gastropods, scaphopods, and cephalopods (fig. 3F). These Pennsylvanian
beds differ both in the appearance of strata and in contained fossils from
those of nearby Illinois or western Missouri; however, out-crops are limited,
and urbanization of the St. Louis metropolitan area has covered many of
the fossil sites.
The presence of abundant, diversified land plants sets the Pennsylvanian
strata apart from earlier systems. A variety of fossil land plants such as true
and seed ferns, tree and herbaceous ferns, horsetail-scouringrush-Iike trees
(Calamites sp., fig. 4N), scale trees (fig. 4K), and Cordaites (primitive conifers?)
occur locally in abundance in Missouri's Pennsylvanian rocks. These plants were
the source of plant carbon that produced the relatively thin coal beds of western
and northern Missouri.
Attractive and well-preserved compressions of Pennsylvanian vegetation are
found in abundance at Knob Knoster near Warrensberg, Missouri, in buff
shales of the upper Middle Pennsylvanian Pleasanton Group. Fourteen miles
south, near Windsor, old spoil piles have yielded ironstone concretions
containing fossils similar to those of the famous Braidwood (Mazon Creek),
Another Pennsylvanian fossil group that is widely dispersed in collections
from Missouri consists of clams (pelecypods) preserved on the surface of
slabs of hematite. Of interest both as mineral and fossil specimens, these
hematite slabs are found scattered over fields in parts of Platte and Clay
Silicified logs of tree ferns, some quite large, occur in parts of the Ozarks.
These trees were probably buried in silica-rich clays that were preserved
from erosion because they were deposited in sinkholes; such ancient sinkhole
surfaces are known as paleokarsts. Paleokarst is a unique feature of the
geology of the Ozarks that covers almost half of Missouri. Some of the
plant fossils in these paleokarsts represent the flora of a drier, more upland
environment; and many of the plants differ from the more common ones
associated with coal seams (Bassom 1968).
Upper Pennsylvanian strata in the Kansas City area have yielded trackways
and bones of amphibians and, possibly, also those of early reptiles. In the
Winterset Limestone, large, coiled nautiloid cephalopods (fig. 2C) and other
well-preserved marine invertebrates are found. The Pennsylvanian is the time
of the appearance of the first reptiles, a harbinger of what was to come later
in the Mesozoic Era---the age of reptiles. Occasionally, jaw fragments and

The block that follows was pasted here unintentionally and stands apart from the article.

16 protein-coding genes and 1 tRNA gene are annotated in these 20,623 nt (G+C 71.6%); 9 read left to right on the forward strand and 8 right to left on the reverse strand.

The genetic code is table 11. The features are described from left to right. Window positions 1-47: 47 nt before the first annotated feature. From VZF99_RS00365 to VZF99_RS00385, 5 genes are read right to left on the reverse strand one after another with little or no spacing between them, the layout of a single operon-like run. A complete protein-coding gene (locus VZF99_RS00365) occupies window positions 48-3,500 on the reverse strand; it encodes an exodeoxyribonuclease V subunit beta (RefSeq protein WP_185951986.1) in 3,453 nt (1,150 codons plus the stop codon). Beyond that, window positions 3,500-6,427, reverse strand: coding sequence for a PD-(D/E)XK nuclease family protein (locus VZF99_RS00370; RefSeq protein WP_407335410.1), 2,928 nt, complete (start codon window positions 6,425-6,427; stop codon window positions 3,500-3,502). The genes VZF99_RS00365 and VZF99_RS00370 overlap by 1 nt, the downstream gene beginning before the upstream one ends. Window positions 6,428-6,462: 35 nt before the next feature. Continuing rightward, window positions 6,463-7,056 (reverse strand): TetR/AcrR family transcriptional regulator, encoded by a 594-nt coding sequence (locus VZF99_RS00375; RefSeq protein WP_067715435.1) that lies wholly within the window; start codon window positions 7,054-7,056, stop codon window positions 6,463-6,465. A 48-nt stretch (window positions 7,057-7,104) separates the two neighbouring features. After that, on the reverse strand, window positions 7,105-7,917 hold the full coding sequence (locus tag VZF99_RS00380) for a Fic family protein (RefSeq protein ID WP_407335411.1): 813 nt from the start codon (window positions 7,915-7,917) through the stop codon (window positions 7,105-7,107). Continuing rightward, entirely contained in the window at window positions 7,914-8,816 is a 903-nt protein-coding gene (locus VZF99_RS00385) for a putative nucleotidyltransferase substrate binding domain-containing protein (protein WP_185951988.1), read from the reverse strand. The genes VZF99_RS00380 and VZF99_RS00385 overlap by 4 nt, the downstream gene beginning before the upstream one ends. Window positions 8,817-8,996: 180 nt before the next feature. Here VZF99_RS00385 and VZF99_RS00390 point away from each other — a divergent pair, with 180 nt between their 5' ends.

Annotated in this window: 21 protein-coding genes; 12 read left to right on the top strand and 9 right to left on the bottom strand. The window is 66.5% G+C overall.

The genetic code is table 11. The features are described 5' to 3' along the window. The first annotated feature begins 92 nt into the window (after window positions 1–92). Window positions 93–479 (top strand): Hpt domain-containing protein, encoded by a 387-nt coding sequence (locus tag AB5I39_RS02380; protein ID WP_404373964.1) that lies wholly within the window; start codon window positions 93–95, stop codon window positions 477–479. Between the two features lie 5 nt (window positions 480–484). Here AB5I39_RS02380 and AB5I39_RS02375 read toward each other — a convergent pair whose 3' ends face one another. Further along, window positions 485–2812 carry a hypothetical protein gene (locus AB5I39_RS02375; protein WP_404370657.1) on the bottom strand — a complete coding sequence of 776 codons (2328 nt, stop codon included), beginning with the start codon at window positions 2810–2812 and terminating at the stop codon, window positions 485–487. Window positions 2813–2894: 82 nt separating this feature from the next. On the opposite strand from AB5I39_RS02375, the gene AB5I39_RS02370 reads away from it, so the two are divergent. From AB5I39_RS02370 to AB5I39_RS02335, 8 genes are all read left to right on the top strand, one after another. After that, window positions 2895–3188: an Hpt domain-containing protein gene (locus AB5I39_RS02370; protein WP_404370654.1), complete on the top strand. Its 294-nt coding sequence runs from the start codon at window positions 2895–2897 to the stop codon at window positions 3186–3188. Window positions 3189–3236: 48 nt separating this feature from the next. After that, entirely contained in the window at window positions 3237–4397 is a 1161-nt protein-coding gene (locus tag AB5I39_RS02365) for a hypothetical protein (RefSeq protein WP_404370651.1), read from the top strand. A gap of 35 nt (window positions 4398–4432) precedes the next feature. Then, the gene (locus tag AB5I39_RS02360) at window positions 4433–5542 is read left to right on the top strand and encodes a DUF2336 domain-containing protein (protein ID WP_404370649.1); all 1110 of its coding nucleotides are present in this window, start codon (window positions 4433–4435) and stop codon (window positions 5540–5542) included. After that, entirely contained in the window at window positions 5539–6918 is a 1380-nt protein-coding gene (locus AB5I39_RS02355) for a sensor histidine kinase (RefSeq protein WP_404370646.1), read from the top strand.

bones of rare amphibians are found in sediments, sometimes deposited
Jurassic rocks may occur in Missouri. Some clays, associated with paleokarsts
in the southeastern Ozarks (Bollinger and Butler counties) may have been
deposited during the Jurassic. A peculiar fossil turtle, Namocheyles sp., in
which the shell was covered with little beadlike knobs, occurs in clays in one
of these paleokarsts. Beaded turtles are more representative of the Jurassic
than they are of any other part of geologic time.
Cretaceous rocks and fossils are found in southeastern Missouri. Marine
Cretaceous fossils occur on Crowley's Ridge, a hilly area southeast of the
Ozarks, which exhibits an entirely different geology from that of the nearby
Ozarks. Molds of various mollusks, including ammonites and nautiloids,
have been found near Bell City in Stoddard County (fig. 4I, J). Bones of
mosasaurs, one of the large marine reptiles of the Mesozoic, have also
been found in the Bell City area. Cretaceous rocks of southeastern Missouri
also yield leaves of some of the first flowering plants, the angiosperms
(fig. 4L, M). During the Cretaceous, broad-leafed, seed-producing plants
became abundant for the first time; these plants included such tropical
forms as fig, cinnamon, and magnolia.
One of Missouri's paleontological enigmas are the bones, teeth, scutes,
and gastroliths of dinosaurs and other reptiles found in clays deposited
in ancient sinkholes in the southeastern part of the Ozarks. The only
known dinosaur from Missouri was found in Bollinger County while a
cistern was being dug on the Chronister farm in 1941. The bone-bearing
clay was apparently deposited in a solution structure in what is a geologically
complex area. Most dinosaur bones found at the Chronister site are now
thought to be those of hadrosaurs (duckbilled dinosaurs); however, originally
they were thought to be those of one of the last of the sauropods and were
given the name Neosaurus missourensis.
Strata of the Cenozoic Era, like those of the Mesozoic, have limited
occurrence in Missouri. Strata representative of the early part of the
Cenozoic occur on Crowley's Ridge in the southeastern part of the state.
The Cenozoic Era, the age of mammals, is the time of the appearance of
many life forms that dominate and characterize the modern world. Marine
mollusks of the Cenozoic are similar to those found in modern seas.
Impressions of the leaves of such flowering plants as Magnolia (fig. 4H)
and oak are locally common in clays on Crowley's Ridge.
Peculiar fossil mosses (bryophytes) have been reported in Eocene shales